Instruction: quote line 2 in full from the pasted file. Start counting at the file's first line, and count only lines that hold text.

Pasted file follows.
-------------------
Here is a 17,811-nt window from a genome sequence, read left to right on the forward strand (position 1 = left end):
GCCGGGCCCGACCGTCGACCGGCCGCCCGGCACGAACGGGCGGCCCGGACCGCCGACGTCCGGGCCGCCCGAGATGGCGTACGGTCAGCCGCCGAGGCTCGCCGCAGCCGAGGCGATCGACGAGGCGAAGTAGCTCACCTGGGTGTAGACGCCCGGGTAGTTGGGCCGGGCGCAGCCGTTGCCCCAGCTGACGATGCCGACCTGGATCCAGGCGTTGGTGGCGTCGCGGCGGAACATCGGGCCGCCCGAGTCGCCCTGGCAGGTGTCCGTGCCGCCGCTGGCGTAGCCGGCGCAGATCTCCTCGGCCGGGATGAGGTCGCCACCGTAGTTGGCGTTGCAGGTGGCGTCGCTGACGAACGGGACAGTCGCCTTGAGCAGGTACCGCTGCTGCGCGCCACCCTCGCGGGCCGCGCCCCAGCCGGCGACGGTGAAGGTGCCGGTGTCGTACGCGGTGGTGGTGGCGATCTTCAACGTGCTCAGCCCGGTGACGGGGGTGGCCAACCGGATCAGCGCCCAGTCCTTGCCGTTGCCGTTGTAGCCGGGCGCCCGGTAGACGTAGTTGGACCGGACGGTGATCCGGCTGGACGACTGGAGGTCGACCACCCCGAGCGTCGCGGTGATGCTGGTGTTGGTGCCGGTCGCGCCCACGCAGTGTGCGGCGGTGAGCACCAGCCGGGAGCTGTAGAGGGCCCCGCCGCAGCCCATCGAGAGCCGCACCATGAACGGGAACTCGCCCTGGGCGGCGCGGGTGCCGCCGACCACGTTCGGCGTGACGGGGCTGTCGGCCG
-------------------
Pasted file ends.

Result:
GCCGGGCCCGACCGTCGACCGGCCGCCCGGCACGAACGGGCGGCCCGGACCGCCGACGTCCGGGCCGCCCGAGATGGCGTACGGTCAGCCGCCGAGGCTCGCCGCAGCCGAGGCGATCGACGAGGCGAAGTAGCTCACCTGGGTGTAGACGCCCGGGTAGTTGGGCCGGGCGCAGCCGTTGCCCCAGCTGACGATGCCGACCTGGATCCAGGCGTTGGTGGCGTCGCGGCGGAACATCGGGCCGCCCGAGTCGCCCTGGCAGGTGTCCGTGCCGCCGCTGGCGTAGCCGGCGCAGATCTCCTCGGCCGGGATGAGGTCGCCACCGTAGTTGGCGTTGCAGGTGGCGTCGCTGACGAACGGGACAGTCGCCTTGAGCAGGTACCGCTGCTGCGCGCCACCCTCGCGGGCCGCGCCCCAGCCGGCGACGGTGAAGGTGCCGGTGTCGTACGCGGTGGTGGTGGCGATCTTCAACGTGCTCAGCCCGGTGACGGGGGTGGCCAACCGGATCAGCGCCCAGTCCTTGCCGTTGCCGTTGTAGCCGGGCGCCCGGTAGACGTAGTTGGACCGGACGGTGATCCGGCTGGACGACTGGAGGTCGACCACCCCGAGCGTCGCGGTGATGCTGGTGTTGGTGCCGGTCGCGCCCACGCAGTGTGCGGCGGTGAGCACCAGCCGGGAGCTGTAGAGGGCCCCGCCGCAGCCCATCGAGAGCCGCACCATGAACGGGAACTCGCCCTGGGCGGCGCGGGTGCCGCCGACCACGTTCGGCGTGACGGGGCTGTCGGCCG